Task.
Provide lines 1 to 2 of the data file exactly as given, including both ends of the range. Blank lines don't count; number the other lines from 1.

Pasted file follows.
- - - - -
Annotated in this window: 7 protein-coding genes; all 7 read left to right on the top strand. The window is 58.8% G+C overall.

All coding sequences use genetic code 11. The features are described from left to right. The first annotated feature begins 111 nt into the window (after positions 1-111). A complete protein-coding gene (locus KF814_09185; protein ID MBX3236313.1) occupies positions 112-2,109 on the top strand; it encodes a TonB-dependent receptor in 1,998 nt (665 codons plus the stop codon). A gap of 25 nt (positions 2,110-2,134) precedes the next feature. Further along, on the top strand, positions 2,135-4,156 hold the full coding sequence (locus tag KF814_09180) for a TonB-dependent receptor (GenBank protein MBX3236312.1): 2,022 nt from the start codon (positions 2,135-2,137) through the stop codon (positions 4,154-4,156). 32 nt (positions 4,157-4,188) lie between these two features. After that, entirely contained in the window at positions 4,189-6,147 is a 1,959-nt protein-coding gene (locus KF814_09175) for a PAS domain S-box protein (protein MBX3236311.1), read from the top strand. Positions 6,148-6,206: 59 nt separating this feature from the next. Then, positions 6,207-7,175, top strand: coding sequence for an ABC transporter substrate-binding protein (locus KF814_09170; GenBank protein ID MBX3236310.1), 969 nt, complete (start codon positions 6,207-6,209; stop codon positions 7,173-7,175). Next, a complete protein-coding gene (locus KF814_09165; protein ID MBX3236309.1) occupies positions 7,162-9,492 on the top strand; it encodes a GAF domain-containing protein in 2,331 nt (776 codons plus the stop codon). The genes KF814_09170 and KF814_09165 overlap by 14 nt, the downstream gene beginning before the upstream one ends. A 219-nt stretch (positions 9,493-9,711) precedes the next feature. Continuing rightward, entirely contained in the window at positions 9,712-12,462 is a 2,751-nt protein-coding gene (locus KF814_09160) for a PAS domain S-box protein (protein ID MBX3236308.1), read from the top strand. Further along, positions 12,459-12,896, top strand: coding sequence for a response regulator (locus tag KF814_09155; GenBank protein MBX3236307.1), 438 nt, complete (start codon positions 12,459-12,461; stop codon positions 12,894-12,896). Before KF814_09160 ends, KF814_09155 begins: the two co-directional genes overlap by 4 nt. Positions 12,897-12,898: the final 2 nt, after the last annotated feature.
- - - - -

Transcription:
Annotated in this window: 7 protein-coding genes; all 7 read left to right on the top strand. The window is 58.8% G+C overall.

All coding sequences use genetic code 11. The features are described from left to right. The first annotated feature begins 111 nt into the window (after positions 1-111). A complete protein-coding gene (locus KF814_09185; protein ID MBX3236313.1) occupies positions 112-2,109 on the top strand; it encodes a TonB-dependent receptor in 1,998 nt (665 codons plus the stop codon). A gap of 25 nt (positions 2,110-2,134) precedes the next feature. Further along, on the top strand, positions 2,135-4,156 hold the full coding sequence (locus tag KF814_09180) for a TonB-dependent receptor (GenBank protein MBX3236312.1): 2,022 nt from the start codon (positions 2,135-2,137) through the stop codon (positions 4,154-4,156). 32 nt (positions 4,157-4,188) lie between these two features. After that, entirely contained in the window at positions 4,189-6,147 is a 1,959-nt protein-coding gene (locus KF814_09175) for a PAS domain S-box protein (protein MBX3236311.1), read from the top strand. Positions 6,148-6,206: 59 nt separating this feature from the next. Then, positions 6,207-7,175, top strand: coding sequence for an ABC transporter substrate-binding protein (locus KF814_09170; GenBank protein ID MBX3236310.1), 969 nt, complete (start codon positions 6,207-6,209; stop codon positions 7,173-7,175). Next, a complete protein-coding gene (locus KF814_09165; protein ID MBX3236309.1) occupies positions 7,162-9,492 on the top strand; it encodes a GAF domain-containing protein in 2,331 nt (776 codons plus the stop codon). The genes KF814_09170 and KF814_09165 overlap by 14 nt, the downstream gene beginning before the upstream one ends. A 219-nt stretch (positions 9,493-9,711) precedes the next feature. Continuing rightward, entirely contained in the window at positions 9,712-12,462 is a 2,751-nt protein-coding gene (locus KF814_09160) for a PAS domain S-box protein (protein ID MBX3236308.1), read from the top strand. Further along, positions 12,459-12,896, top strand: coding sequence for a response regulator (locus tag KF814_09155; GenBank protein MBX3236307.1), 438 nt, complete (start codon positions 12,459-12,461; stop codon positions 12,894-12,896). Before KF814_09160 ends, KF814_09155 begins: the two co-directional genes overlap by 4 nt. Positions 12,897-12,898: the final 2 nt, after the last annotated feature.